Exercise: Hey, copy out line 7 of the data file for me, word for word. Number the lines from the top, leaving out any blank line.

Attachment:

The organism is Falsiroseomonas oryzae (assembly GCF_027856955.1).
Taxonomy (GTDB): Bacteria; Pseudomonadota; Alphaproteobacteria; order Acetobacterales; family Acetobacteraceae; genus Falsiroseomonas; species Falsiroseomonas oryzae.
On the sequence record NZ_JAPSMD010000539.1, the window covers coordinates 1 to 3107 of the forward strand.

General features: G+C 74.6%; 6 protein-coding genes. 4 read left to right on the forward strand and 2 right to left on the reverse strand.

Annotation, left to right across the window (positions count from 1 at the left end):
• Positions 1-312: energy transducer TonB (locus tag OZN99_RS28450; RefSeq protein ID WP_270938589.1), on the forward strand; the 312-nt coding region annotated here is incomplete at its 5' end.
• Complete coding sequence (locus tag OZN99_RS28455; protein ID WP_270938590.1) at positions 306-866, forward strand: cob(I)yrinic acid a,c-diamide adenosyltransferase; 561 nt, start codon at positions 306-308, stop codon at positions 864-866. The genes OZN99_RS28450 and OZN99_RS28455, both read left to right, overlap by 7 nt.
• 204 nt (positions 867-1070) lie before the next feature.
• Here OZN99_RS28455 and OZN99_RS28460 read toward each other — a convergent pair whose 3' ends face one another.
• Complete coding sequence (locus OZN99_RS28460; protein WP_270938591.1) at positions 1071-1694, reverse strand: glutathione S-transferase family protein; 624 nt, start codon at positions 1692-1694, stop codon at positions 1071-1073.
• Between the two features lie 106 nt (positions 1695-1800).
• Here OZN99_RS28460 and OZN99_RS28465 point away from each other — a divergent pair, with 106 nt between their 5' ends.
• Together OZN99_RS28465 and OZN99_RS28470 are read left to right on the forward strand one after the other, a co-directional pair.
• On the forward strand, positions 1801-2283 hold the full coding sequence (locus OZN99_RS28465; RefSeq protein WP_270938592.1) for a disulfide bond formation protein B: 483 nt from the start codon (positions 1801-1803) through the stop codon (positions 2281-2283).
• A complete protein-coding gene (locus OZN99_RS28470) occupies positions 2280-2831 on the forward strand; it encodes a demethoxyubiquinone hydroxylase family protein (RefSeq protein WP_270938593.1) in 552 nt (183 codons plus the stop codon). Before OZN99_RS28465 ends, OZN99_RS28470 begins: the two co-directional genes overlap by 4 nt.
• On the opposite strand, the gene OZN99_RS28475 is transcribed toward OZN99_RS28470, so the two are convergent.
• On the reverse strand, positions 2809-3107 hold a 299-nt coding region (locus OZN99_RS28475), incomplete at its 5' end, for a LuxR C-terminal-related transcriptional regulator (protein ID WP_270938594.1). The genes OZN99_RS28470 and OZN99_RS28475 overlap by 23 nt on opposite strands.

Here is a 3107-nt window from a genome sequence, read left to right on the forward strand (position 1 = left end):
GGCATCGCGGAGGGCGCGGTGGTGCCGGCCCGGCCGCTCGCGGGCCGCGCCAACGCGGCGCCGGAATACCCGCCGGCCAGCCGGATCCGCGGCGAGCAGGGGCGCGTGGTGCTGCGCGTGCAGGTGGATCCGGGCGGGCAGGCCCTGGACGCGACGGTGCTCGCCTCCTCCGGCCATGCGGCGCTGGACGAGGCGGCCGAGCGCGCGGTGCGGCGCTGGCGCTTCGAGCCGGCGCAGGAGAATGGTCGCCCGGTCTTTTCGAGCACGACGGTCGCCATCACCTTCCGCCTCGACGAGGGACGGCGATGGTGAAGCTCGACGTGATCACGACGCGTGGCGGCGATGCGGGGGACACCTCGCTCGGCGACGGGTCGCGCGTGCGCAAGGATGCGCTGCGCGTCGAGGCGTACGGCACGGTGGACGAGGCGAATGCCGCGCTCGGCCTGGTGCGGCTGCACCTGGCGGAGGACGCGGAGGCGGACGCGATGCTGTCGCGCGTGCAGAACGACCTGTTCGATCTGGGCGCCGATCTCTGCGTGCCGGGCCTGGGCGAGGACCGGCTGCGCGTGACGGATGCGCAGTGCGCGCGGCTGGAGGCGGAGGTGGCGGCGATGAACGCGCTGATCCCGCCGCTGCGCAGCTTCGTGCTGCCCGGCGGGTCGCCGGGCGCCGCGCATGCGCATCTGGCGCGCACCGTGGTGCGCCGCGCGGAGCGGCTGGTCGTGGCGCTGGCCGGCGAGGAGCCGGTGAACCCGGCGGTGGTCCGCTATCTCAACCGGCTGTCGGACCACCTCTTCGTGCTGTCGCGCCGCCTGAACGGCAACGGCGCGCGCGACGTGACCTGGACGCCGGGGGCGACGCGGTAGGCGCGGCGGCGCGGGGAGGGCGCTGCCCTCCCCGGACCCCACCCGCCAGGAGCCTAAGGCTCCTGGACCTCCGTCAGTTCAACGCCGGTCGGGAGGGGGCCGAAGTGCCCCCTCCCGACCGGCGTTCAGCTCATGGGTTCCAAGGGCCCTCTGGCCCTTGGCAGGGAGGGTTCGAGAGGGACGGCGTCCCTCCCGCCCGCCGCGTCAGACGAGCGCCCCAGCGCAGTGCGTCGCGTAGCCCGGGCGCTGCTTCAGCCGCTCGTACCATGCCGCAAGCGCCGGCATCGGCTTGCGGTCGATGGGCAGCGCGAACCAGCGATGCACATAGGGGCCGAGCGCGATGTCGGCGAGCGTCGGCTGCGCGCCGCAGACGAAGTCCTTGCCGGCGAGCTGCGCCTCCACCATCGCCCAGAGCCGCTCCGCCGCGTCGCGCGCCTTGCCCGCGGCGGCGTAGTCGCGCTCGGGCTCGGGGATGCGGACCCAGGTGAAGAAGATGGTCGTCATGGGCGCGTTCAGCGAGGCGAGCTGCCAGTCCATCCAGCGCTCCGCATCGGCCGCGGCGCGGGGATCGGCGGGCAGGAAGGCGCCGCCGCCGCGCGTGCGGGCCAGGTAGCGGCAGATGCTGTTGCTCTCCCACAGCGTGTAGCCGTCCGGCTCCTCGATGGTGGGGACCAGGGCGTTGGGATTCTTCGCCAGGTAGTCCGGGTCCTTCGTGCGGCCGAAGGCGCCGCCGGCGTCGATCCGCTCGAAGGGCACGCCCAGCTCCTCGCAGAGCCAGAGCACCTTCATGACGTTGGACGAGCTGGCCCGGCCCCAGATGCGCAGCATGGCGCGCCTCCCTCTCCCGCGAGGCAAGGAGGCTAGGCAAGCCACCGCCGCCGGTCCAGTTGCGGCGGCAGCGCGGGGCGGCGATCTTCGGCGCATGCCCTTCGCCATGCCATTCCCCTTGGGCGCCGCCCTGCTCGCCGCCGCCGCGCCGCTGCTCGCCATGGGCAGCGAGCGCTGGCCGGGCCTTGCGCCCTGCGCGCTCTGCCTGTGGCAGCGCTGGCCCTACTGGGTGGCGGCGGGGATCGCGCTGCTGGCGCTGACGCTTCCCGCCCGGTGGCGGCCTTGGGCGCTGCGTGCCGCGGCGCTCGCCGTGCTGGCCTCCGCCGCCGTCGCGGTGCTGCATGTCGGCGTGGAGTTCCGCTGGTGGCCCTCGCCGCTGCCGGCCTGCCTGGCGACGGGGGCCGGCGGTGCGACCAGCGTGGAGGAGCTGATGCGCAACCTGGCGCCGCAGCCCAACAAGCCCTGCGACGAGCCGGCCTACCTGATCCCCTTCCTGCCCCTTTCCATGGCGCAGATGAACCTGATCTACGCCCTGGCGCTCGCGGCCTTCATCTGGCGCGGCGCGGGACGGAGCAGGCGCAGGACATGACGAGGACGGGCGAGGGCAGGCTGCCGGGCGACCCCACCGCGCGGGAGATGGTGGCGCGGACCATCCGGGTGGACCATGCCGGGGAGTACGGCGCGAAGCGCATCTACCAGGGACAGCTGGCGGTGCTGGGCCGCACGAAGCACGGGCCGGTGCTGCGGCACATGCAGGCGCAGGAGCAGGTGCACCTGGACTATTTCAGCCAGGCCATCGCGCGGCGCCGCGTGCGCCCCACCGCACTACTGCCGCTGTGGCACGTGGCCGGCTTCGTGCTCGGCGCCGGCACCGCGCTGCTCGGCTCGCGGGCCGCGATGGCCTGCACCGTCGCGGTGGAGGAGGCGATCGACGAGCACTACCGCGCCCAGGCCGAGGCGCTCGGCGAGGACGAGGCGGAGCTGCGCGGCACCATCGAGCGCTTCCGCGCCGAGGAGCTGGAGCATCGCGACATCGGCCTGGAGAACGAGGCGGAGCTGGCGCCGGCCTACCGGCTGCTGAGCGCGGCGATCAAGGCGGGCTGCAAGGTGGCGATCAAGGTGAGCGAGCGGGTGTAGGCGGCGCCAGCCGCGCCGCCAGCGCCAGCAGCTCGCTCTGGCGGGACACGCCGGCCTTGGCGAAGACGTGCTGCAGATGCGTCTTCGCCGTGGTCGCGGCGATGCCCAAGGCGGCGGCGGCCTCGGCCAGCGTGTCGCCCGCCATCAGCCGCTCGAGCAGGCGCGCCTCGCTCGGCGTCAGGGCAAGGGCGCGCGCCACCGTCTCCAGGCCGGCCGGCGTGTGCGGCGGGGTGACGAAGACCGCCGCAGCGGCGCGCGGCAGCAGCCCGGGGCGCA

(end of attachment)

• Complete coding sequence (locus tag OZN99_RS28455; protein ID WP_270938590.1) at positions 306-866, forward strand: cob(I)yrinic acid a,c-diamide adenosyltransferase; 561 nt, start codon at positions 306-308, stop codon at positions 864-866. The genes OZN99_RS28450 and OZN99_RS28455, both read left to right, overlap by 7 nt.